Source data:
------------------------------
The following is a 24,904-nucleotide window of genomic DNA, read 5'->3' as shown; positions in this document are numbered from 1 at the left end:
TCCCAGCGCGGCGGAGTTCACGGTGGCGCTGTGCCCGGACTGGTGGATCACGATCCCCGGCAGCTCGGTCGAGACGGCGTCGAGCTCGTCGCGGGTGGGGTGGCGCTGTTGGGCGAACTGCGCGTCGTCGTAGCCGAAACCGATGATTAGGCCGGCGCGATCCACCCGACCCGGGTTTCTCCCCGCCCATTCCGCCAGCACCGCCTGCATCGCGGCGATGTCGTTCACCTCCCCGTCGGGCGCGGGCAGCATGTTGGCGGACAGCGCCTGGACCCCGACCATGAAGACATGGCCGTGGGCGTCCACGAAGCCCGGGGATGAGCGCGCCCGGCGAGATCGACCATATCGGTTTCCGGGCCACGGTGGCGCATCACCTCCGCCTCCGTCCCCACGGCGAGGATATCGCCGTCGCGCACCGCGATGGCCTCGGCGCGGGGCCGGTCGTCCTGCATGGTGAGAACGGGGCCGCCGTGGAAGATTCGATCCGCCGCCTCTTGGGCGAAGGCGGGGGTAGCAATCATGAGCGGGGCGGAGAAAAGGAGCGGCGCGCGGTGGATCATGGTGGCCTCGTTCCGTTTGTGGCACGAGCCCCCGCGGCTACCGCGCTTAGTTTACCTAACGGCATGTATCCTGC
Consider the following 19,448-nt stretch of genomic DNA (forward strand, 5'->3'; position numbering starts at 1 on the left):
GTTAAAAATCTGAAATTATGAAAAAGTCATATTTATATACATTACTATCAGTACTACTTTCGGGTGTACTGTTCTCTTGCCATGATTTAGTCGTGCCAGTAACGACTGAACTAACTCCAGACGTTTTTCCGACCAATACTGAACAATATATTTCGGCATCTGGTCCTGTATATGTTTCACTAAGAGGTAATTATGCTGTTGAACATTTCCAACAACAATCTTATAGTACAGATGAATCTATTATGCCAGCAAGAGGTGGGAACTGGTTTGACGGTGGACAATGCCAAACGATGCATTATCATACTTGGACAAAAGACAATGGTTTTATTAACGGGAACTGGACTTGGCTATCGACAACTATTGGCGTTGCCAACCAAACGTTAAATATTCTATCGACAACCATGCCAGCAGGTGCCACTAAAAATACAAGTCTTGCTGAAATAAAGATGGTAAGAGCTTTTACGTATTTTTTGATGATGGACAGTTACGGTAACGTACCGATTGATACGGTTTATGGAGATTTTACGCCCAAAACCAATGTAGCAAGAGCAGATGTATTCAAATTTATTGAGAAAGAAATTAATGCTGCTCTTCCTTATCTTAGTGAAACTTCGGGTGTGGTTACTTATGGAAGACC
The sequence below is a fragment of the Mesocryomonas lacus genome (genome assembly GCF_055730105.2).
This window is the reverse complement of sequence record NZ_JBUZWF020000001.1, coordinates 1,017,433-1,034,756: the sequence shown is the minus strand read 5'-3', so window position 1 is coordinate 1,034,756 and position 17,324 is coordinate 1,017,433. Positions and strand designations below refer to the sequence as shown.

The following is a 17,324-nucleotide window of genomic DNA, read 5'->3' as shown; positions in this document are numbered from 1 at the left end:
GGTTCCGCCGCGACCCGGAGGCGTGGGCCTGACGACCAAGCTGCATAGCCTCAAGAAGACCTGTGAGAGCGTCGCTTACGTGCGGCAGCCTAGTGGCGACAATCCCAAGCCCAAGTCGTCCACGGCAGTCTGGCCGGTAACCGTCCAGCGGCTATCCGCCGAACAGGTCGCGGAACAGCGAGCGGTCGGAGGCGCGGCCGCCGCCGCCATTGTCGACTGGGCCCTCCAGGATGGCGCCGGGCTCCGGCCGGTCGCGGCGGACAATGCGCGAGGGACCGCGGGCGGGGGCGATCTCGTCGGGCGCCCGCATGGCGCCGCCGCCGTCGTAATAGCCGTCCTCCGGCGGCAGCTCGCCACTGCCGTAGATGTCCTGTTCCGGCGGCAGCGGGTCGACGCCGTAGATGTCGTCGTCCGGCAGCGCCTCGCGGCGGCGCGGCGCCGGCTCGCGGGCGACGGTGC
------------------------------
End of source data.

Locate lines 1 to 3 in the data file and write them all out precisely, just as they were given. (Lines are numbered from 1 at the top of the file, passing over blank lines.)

The following is a 24,904-nucleotide window of genomic DNA, read 5'->3' as shown; positions in this document are numbered from 1 at the left end:
TCCCAGCGCGGCGGAGTTCACGGTGGCGCTGTGCCCGGACTGGTGGATCACGATCCCCGGCAGCTCGGTCGAGACGGCGTCGAGCTCGTCGCGGGTGGGGTGGCGCTGTTGGGCGAACTGCGCGTCGTCGTAGCCGAAACCGATGATTAGGCCGGCGCGATCCACCCGACCCGGGTTTCTCCCCGCCCATTCCGCCAGCACCGCCTGCATCGCGGCGATGTCGTTCACCTCCCCGTCGGGCGCGGGCAGCATGTTGGCGGACAGCGCCTGGACCCCGACCATGAAGACATGGCCGTGGGCGTCCACGAAGCCCGGGGATGAGCGCGCCCGGCGAGATCGACCATATCGGTTTCCGGGCCACGGTGGCGCATCACCTCCGCCTCCGTCCCCACGGCGAGGATATCGCCGTCGCGCACCGCGATGGCCTCGGCGCGGGGCCGGTCGTCCTGCATGGTGAGAACGGGGCCGCCGTGGAAGATTCGATCCGCCGCCTCTTGGGCGAAGGCGGGGGTAGCAATCATGAGCGGGGCGGAGAAAAGGAGCGGCGCGCGGTGGATCATGGTGGCCTCGTTCCGTTTGTGGCACGAGCCCCCGCGGCTACCGCGCTTAGTTTACCTAACGGCATGTATCCTGC
Consider the following 19,448-nt stretch of genomic DNA (forward strand, 5'->3'; position numbering starts at 1 on the left):